Some delicious empanadas

8am the next morning we returned to another, smaller battle bus (this time accompanied by a taxi for those who couldn’t fit) and we set off – straight back to the airport. From the confines of my seat I admired Bogotá’s colourful cityscape, nestled into some of the northernmost Andes, and gorgeous by anyone’s definition. Knowing we would be returning to the capitol in a couple of days with a chance to do some exploring proper, we checked in for our flight to Montería with few regrets of opportunities missed in this great city. As one of the Greats once said: ‘I’ll be back’.

Our flight was delayed, and we boarded quite a bit later than scheduled. Once it became apparent there would be an even further delay as we sat on immobile on the tarmac we witnessed another interesting Colombian cultural practice; every few minutes the passengers ironically applauded & cheered the flight crew for the inconvenience of the extended delay. On round 3 or 4 of the ironic clap we all joined in the rowdy, cathartic exercise. Explanations over the tannoy did little to quell the crowd, as they jeered and mocked the flight crew until we finally pushed back and taxied to the runway, well over an hour late.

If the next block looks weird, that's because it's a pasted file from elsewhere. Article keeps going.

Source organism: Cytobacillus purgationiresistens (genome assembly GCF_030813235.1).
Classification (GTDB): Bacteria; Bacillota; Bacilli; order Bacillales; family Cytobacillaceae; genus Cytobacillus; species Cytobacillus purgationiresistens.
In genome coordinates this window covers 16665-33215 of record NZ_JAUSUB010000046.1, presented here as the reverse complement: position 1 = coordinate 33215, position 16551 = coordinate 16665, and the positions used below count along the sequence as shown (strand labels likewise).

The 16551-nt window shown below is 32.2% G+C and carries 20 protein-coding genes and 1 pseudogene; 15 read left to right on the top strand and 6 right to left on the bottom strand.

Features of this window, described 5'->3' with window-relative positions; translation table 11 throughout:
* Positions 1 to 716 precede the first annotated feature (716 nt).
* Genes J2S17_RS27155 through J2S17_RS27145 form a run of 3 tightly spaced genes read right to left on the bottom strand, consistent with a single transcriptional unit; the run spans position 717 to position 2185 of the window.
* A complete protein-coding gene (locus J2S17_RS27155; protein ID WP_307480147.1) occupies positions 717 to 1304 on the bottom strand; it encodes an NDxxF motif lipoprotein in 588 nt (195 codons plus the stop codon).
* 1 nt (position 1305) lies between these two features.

We finally arrived in Montería, a city an hour’s flight north of Bogotá and situated in the Caribbean region. I had anticipated this change in climate and wore my best shorts & summer shirt but that still did little to act against the sweltering 33 degree furnace we walked off the plane steps into. The flight delay meant we needed to head straight to the venue to rehearse for the first concert of the tour. Holding out hope that the Catedral San Jeronimo would be fitted with industrial powered air conditioning, we arrived to discover that the 19th century cathedral was open-aired, and the temperature inside was a balmy 32 degrees. The sweatiest rehearsal in the history of brass chamber music followed, and the less said about it the better – aside from the fact that the group sounded phenomenal despite the adversity.

The Cathedral in Montería